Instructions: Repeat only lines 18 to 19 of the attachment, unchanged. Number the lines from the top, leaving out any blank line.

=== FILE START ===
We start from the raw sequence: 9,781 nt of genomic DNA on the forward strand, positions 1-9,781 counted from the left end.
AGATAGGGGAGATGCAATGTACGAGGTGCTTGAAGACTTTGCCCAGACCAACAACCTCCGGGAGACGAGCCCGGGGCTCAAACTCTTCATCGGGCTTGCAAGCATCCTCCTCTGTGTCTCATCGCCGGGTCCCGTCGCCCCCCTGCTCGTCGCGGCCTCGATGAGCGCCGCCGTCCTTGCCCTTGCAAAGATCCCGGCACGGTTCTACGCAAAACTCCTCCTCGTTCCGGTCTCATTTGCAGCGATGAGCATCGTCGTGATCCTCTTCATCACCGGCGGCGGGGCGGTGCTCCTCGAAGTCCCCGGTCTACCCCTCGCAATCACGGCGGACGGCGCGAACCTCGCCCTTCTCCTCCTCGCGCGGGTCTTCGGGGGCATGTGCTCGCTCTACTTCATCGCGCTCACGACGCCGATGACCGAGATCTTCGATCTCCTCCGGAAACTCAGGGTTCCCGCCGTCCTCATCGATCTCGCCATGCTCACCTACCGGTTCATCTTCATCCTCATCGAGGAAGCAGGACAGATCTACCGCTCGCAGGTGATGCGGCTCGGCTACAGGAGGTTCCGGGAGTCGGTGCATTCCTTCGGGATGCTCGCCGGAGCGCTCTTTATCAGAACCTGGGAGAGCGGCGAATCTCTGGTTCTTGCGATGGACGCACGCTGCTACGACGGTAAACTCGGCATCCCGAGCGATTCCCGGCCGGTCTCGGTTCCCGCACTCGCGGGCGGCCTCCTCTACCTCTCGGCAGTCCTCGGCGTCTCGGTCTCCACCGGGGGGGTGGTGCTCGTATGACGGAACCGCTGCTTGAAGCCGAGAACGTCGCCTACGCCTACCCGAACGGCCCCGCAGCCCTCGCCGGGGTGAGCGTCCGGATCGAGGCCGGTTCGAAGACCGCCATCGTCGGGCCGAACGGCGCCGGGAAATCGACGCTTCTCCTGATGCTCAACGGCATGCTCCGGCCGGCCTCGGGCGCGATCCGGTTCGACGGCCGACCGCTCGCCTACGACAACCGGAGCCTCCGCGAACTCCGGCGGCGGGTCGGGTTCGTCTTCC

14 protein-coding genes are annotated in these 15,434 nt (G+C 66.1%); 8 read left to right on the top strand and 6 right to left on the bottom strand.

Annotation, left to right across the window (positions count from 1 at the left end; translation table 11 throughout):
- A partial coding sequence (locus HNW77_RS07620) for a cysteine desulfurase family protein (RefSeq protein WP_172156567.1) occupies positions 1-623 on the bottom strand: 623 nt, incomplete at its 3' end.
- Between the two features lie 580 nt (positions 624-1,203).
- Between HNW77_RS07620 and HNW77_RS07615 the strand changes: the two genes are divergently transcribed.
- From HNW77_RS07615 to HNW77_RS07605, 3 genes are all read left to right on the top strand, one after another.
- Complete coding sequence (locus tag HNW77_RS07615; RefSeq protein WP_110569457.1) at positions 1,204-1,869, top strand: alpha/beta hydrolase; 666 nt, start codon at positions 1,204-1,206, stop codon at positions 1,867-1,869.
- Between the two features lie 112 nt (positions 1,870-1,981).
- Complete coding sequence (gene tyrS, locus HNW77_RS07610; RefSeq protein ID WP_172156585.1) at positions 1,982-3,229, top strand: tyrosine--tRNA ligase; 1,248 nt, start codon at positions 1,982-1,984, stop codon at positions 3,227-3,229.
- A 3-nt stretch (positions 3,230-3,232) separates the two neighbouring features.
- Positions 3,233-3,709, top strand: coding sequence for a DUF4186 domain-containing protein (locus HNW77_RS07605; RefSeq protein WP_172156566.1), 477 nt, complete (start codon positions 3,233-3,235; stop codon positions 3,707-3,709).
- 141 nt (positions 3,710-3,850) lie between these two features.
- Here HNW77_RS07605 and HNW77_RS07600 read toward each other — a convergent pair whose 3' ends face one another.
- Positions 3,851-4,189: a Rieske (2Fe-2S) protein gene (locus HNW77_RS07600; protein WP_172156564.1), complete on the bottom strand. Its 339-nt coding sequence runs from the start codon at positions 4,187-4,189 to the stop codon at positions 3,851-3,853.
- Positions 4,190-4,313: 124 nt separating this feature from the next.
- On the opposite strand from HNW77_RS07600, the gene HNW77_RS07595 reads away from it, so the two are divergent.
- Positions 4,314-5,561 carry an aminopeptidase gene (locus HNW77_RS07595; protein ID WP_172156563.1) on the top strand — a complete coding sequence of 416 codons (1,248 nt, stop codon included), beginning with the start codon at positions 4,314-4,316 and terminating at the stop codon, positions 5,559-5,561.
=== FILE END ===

- On the opposite strand from HNW77_RS07600, the gene HNW77_RS07595 reads away from it, so the two are divergent.
- Positions 4,314-5,561 carry an aminopeptidase gene (locus HNW77_RS07595; protein ID WP_172156563.1) on the top strand — a complete coding sequence of 416 codons (1,248 nt, stop codon included), beginning with the start codon at positions 4,314-4,316 and terminating at the stop codon, positions 5,559-5,561.